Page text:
Economic Development

Australia's golden decade

June 21, 2012


June 21, 2012

Chris Webber

Former Senior Editor

Chris is a former senior editor with the Economist Intelligence Unit. He covered a range of business, economics and technology issues for the Economist Intelligence Unit. His recent work has included projects on how workplace practices need to adapt in the face of rapid technological advance.

I've recently come back from a few weeks visiting friends in Australia. It was my first time Down Under and I was struck by how prosperous it seemed.

I've recently come back from a few weeks visiting friends in Australia. It was my first time Down Under and I was struck by how prosperous it seemed. Of course, everyone knows that Australia's economy's been booming, so it shouldn't come as much of a surprise to see evidence of that success when visiting. Still, I decided to have a quick look at the stats and was surprised by just how well the Aussie economy seems to have been doing over the past decade. I thought I'd share some of the main points here on the blog.

The first indicators I looked at were nominal and purchasing power parity (PPP) measures of GDP per head (see figure 1). Apart from nicely illustrating the importance of using both these datasets when comparing country performance, what do the two charts tell us about Australia's economic performance over the past decade?

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In the one where I've used nominal GDP per capita (the top chart) Australia's performance looks incredible. Based on these figures, in the space of just over ten years (2000-2011), the Aussies have jumped from the bottom to the top of a list of industrialised countries that includes the US, Japan, France, the UK and Germany.

That does seem impressive, but when we look at GDP per head at PPP (the bottom chart), we can see that Australia's rise has been considerably less meteoric. Using PPP data is useful because it allows us to adjust for differences in cost of living across countries and eliminate the impact of exchange rate fluctuations. Using this metric, Australia starts and finishes in second place and remains a long way behind the US throughout the period.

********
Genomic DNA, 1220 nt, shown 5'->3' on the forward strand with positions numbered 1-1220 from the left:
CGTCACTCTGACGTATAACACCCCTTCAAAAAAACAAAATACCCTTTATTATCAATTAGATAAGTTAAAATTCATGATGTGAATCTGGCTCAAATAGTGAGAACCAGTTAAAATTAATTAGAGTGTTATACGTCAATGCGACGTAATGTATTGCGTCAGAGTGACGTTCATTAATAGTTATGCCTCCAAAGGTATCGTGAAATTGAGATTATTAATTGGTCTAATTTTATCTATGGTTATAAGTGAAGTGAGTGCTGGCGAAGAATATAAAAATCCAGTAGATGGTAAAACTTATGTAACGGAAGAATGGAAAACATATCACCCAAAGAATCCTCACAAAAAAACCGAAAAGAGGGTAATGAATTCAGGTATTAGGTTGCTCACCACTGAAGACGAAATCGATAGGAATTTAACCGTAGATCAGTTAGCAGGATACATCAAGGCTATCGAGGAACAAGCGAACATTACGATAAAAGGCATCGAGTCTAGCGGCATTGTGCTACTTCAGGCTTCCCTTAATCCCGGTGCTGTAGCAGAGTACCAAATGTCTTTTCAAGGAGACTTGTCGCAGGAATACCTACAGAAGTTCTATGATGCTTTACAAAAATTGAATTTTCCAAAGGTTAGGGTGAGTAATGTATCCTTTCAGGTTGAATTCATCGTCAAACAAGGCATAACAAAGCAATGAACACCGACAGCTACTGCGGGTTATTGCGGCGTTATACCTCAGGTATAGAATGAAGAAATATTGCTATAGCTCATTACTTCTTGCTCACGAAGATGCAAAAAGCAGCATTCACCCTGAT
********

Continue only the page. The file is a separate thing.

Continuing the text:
The PPP stats don't completely undermine the Australian good news story, however. It's not immediately obvious from the chart, but, along with Germany, Australia experienced the strongest growth in GDP per capita at PPP of the six economies I've looked at here. In both countries, GDP per capita at PPP rose by 34% over the decade, compared with 28% in France and just 25% in Japan.

Why has Australia been doing so well? One of the main reasons is that, while most other industrialised countries have been suffering the effects of recession, Australia has escaped pretty much unharmed. As figure 2 shows, in our little selection of industrialised economies, Australia was the only one to avoid recession altogether. Growth still hasn't returned to its pre-crisis levels, but it's been humming along very nicely when compared to the rest of our group.


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As most people know, another big reason for Australia's success is that its exports have been booming. Figure 3 shows the growth in the value of good exports in each of our six countries between 2000 and 2011. Unsurprisingly, the Aussies have been doing fantastically well here, with Asia's demand for their natural resources (particularly iron ore) seeing the total value of their goods exports grow at nearly twice the speed of Germany's over this period.

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Things are looking pretty rosy, but there are still some serious concerns. The most commonly cited source of gloom is that those working outside the resources sector can't keep up with rising housing and living costs. Meanwhile, some economists and politicians also worry that Australia might be suffering from a version of the famed 'Dutch disease', whereby a resource boom leads to a decline in the competitiveness of other sectors of the economy.

Notwithstanding these fears, it's not a bad time to be living in Australia, particularly if you happen to be working in the resources sector. Sun, sand, sea, decent wine and a whole lot of money.


The views and opinions expressed in this article are those of the authors and do not necessarily reflect the views of The Economist Intelligence Unit Limited (EIU) or any other member of The Economist Group. The Economist Group (including the EIU) cannot accept any responsibility or liability for reliance by any person on this article or any of the information, opinions or conclusions set out in the article.

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